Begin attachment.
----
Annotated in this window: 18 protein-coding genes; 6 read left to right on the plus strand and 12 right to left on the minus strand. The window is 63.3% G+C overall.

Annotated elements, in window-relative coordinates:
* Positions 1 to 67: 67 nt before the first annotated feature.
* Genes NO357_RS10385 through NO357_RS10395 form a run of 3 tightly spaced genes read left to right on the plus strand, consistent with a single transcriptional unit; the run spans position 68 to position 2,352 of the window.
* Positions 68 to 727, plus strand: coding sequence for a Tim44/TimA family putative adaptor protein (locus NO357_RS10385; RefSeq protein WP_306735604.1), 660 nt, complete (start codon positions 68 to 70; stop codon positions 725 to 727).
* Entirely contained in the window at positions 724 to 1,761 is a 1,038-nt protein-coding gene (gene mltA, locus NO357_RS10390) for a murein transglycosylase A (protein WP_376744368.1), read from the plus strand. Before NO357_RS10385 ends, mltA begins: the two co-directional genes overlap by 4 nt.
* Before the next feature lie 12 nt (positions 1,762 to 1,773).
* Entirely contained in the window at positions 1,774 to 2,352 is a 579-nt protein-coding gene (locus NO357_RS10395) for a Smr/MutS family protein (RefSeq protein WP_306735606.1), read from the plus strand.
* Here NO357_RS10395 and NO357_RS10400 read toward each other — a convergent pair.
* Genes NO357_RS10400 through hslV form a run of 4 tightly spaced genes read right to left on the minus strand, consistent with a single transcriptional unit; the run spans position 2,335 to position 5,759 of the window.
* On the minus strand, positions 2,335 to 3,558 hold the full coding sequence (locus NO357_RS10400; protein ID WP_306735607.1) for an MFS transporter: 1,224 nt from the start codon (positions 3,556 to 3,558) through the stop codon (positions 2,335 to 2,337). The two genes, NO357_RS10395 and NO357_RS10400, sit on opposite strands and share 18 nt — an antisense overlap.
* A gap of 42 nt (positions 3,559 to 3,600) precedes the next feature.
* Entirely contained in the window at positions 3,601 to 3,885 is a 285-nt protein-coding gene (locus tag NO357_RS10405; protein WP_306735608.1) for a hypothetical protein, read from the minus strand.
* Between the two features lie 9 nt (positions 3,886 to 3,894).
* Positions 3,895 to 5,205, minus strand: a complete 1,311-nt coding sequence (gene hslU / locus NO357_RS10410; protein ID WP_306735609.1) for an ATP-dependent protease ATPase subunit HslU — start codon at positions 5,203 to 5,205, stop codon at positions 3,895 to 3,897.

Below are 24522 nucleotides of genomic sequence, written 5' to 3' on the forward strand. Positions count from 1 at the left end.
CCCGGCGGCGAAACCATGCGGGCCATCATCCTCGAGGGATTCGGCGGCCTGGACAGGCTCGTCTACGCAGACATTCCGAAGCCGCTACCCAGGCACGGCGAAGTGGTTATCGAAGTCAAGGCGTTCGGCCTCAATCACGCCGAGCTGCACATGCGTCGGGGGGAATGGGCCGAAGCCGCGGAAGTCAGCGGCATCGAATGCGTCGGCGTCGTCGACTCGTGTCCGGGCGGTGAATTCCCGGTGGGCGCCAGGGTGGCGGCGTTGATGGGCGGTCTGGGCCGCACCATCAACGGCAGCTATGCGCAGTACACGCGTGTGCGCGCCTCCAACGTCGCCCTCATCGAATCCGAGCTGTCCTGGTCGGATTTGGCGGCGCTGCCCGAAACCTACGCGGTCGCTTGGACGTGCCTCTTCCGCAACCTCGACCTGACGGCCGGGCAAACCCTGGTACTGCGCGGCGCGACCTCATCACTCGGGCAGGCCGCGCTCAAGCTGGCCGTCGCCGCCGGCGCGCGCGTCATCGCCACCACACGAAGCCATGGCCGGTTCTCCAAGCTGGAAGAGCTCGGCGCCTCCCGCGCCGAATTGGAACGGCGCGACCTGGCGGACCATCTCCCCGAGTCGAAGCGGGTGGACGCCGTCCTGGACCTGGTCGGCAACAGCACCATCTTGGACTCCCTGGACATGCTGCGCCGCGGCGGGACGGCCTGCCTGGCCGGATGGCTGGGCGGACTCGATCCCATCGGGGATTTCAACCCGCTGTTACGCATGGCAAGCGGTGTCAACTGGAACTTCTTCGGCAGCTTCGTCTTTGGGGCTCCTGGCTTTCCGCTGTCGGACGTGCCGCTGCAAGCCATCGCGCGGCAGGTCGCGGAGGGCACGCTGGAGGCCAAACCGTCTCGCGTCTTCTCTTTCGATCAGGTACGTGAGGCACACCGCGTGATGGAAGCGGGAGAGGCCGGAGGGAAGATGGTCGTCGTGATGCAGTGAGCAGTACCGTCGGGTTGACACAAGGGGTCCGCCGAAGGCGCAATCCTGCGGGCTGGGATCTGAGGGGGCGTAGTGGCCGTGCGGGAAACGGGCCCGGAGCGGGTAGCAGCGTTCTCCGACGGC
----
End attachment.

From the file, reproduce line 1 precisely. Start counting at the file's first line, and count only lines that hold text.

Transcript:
Annotated in this window: 18 protein-coding genes; 6 read left to right on the plus strand and 12 right to left on the minus strand. The window is 63.3% G+C overall.